From: John Maddock (john_at_[hidden])
Date: 2007-10-29 12:46:45
Hartmut Kaiser wrote:
>>> I'll look into this later tonight.
>> Thanks Harmut: if you need a simple user-defined number type
>> to experiment with then try
>> boost::math::concepts::real_concept in
> Ok, I tried that and fixed the pow() issue first (it's in SVN now).
> After this change the code compiled, but as you pointed out the
> actual parsing fails. The reason is that
> std::numeric_limits<boost::math::concepts::real_concept>::max() always
> returns zero, which triggers the overflow detection in the spirit
> real_parser, making the overall parse fail.
> I didn't investigate the numeric_limits::max issue, though.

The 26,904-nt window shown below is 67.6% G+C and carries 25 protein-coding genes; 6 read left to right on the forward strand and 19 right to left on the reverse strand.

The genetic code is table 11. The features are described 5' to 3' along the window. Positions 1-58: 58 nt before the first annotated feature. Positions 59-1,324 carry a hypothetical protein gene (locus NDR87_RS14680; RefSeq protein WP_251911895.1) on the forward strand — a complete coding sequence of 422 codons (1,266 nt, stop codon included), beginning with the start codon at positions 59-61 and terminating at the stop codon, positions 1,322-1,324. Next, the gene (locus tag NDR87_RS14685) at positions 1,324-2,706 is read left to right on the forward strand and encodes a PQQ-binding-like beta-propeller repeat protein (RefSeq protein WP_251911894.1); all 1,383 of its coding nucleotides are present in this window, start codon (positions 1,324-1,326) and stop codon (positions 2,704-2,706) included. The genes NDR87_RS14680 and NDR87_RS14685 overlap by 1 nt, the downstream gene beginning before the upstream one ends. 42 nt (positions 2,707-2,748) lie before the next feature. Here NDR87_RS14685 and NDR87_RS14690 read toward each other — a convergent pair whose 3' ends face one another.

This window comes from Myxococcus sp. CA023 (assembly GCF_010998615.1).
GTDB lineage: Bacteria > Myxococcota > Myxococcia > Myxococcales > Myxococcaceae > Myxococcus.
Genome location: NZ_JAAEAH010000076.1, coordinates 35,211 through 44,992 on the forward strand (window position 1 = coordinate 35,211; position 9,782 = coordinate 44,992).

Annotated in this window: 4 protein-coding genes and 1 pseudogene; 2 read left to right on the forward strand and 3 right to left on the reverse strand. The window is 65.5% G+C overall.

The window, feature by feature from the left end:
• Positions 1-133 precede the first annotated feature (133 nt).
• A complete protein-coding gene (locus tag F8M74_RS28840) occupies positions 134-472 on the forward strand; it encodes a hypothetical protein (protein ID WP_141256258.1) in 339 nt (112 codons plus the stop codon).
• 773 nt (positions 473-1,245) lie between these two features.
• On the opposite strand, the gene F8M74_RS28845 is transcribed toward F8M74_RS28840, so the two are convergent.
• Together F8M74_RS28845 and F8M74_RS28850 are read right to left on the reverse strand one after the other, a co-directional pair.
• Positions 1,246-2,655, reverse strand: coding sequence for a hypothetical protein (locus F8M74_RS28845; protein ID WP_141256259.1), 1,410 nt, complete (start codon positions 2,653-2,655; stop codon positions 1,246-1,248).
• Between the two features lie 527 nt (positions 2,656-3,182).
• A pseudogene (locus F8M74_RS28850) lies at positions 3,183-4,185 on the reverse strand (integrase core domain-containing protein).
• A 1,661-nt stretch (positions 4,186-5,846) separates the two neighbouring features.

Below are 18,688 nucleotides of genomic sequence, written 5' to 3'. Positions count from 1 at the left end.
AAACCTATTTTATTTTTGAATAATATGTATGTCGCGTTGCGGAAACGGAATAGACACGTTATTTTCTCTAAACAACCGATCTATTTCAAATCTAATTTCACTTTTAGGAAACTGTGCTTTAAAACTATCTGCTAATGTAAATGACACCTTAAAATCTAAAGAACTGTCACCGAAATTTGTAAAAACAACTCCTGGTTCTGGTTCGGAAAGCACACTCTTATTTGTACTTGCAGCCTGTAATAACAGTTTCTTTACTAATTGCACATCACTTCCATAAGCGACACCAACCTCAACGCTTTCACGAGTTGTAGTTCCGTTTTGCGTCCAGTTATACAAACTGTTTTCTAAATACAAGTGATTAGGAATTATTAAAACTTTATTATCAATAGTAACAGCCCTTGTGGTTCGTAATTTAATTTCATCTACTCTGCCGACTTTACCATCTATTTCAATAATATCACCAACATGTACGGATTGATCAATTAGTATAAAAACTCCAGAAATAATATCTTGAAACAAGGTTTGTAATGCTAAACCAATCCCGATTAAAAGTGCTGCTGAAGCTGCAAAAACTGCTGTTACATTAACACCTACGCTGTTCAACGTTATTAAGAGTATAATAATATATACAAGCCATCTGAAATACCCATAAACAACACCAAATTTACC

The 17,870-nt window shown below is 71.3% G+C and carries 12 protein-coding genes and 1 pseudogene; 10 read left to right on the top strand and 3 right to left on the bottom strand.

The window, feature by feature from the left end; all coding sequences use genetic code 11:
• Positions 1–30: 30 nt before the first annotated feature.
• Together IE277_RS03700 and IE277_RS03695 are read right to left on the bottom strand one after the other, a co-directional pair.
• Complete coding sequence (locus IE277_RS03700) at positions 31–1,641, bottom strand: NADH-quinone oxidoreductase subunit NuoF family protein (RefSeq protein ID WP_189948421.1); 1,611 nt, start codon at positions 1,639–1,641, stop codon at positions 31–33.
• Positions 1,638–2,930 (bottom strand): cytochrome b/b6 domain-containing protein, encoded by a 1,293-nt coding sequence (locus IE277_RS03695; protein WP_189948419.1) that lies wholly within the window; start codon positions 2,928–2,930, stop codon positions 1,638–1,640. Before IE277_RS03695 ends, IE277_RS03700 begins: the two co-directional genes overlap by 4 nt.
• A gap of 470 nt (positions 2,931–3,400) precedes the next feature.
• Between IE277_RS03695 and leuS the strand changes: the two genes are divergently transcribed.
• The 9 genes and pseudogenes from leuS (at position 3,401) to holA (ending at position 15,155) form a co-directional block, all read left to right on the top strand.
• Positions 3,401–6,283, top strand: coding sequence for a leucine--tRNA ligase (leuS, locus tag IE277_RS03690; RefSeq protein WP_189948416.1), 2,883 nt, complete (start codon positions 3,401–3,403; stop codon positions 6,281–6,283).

> Do you have any ideas?
Ah, numeric_limits is deliberately not specialised for the real_concept
type, because I wanted to work with types that vary precision at runtime,
and numeric_limits just can't cope with that :-(
I don't really know what to suggest, options seem to be:
* Require numeric_limits support, and static assert if
numeric_limits<>::is_specialized is false. This would probably preclude use
with types like NTL::RR whose precision varies at runtime, unless the user
basically "lies" by specializing numeric_limits on an ad-hock basis just to
make the code compile.
* Don't perform overflow checking if numeric_limits<>::is_specialized is
* Use a runtime API to get the max value: the new math lib code has some
API's for this, but you probably don't want to introduce the dependency :-(
I guess the important thing is to pick a concept and stick with it (and
document it for that matter), if can agree on a common concept even better,
but it may not be possible to use the same concept for everything sadly.
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